What you do in your house is worth as much as if you did it up in heaven for our Lord God. We should accustom ourselves to think of our position and work as sacred and well-pleasing to God, not on account of the position and work, but on account of the word and faith from which the obedience and the work flow. ~ Martin Luther

Friday, October 12, 2012

Sudsy

You asked for more about the homemade peppermint soap I wrote about it in this post, and I am here to serve!  ;-)

My first ever attempt at soapmaking was, in my opinion, a smashing success.  (Such a good way to begin!)

Isn't it perdy?
 
 
I used one of the many wonderful recipes on this (amazing!)  soapmaking site.  This one using Beef Tallow, under recipes with Animal Fats, to be exact; mainly because I didn't have any of the fancy palm oils and such required by other recipes.  I didn't even  have beef tallow- I had a quart jar of sheep tallow given to me by some friends, who had rendered their own from their own sheep.  (Lovely people, they.)

I halved the recipe (because I only had a quart of tallow!) which made 12 bar sized loaves of soap and since I don't have any soap molds at this point, I used bread loaf and gift loaf pans from my kitchen and mini bread loaf pans from my childrens' PLAY kitchen- all lined with plastic wrap. You know you are in too deep when you raid your childrens' play kitchen for supplies.

 



I added peppermint oil to my soap until it smelled good (probably should have measured it in retrospect...she DID have a scent guide, after all.) and then I experimented with coloring.  Since I didn't have any fancy soap colorants, I just used red food coloring.  (I figured if I botched it, I just wouldn't give any away.)

 

I poured some pure white soap into the molds, to be sure we got a few "unmaimed" bars and then experimented with the coloring.  I added it to the bowl and stirred it and (duh!) it made it pink- not swirly.  So I poured it all into molds and to one of them, I added four food coloring drops onto the surface of the "loaf" and then swirled it with a chopstick until the coloring seemed to have reached everywhere.  (Very scientific, I know.)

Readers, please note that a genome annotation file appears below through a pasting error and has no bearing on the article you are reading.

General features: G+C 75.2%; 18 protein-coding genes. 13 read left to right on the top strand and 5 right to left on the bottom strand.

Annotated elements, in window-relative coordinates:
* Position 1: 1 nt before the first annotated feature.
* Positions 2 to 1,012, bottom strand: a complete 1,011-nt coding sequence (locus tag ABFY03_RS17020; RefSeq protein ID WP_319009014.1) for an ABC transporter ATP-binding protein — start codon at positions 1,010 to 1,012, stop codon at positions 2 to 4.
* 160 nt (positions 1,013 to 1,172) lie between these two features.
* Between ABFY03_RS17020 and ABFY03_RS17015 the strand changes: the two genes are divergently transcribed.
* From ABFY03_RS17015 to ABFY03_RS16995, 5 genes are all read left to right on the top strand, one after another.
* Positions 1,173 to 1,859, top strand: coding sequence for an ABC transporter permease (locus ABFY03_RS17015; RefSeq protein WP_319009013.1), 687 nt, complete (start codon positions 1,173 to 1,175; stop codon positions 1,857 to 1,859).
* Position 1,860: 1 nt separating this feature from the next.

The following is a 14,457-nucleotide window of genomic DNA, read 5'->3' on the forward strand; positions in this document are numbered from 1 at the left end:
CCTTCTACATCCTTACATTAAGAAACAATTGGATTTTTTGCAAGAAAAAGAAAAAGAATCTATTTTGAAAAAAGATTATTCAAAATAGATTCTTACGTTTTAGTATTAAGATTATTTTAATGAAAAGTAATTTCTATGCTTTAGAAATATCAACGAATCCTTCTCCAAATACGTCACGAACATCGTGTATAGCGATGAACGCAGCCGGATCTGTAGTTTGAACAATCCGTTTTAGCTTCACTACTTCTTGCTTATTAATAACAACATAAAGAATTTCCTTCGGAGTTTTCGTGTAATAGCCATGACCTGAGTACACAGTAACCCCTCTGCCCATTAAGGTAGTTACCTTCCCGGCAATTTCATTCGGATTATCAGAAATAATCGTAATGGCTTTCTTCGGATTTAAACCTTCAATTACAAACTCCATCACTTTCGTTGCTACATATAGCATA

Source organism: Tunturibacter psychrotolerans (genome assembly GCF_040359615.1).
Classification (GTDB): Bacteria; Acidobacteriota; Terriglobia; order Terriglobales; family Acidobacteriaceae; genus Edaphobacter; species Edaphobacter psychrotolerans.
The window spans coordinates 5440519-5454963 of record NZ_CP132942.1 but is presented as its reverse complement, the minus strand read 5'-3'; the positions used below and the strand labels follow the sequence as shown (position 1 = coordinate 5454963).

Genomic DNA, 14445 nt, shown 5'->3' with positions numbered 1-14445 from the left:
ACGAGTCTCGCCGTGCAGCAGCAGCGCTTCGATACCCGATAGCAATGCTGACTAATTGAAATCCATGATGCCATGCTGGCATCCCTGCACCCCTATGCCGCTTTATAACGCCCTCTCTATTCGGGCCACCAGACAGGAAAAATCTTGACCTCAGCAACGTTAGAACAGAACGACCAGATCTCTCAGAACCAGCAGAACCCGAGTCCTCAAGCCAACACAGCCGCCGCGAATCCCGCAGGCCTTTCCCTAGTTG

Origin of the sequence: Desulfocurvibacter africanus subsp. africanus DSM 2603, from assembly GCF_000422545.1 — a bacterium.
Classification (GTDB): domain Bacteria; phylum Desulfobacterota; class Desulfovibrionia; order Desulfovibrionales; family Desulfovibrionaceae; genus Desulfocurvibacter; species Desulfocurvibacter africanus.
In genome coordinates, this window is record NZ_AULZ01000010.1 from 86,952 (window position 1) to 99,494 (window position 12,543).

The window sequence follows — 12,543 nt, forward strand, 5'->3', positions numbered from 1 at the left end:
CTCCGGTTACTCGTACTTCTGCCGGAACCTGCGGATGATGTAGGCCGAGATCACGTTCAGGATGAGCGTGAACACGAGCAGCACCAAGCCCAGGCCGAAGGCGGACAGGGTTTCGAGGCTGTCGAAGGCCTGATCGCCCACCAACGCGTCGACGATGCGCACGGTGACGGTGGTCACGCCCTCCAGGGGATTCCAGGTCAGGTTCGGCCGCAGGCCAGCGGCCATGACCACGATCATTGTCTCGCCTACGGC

The result, three different variations on a theme!  Swirly, Pinky, and Pure.

 

The next day, I fully admit to going over and sniffing the bars at random intervals throughout the day. 

I also fully admit to taking my soap with me on visits to show friends.  Lame, but true.

And now, to show you how SERIOUS I am about soapmaking....take a gander over at my "Putting By" list on my sidebar.  Scroll down until you see "OTHER" and what do you see?

I rendered lard.  4 gallons worth.  (I KNOW!)

I totally did.  I put armfuls of pork fat into big pots, melted them and strained them.  Let me tell you, I never thought I would be the kind of girl to render lard.  But, when the butcher shop is giving it away for free and soap-making requires LOTS, what is a girl to do?

And, in case you aren't fully shocked by now-brace yourselves.......ready?
 I fully intend to render Tallow from the beef fat given to me by the selfsame butcher shop. 

Yup,  that's me...the fat renderer.  

And PROUD of it.



And now~ a question for you soap-makers out there, if you please.

Is it normal to see a small film on the top of the soap or is that a sign that something is amiss?  If the latter, what can I do to avoid it in the future?
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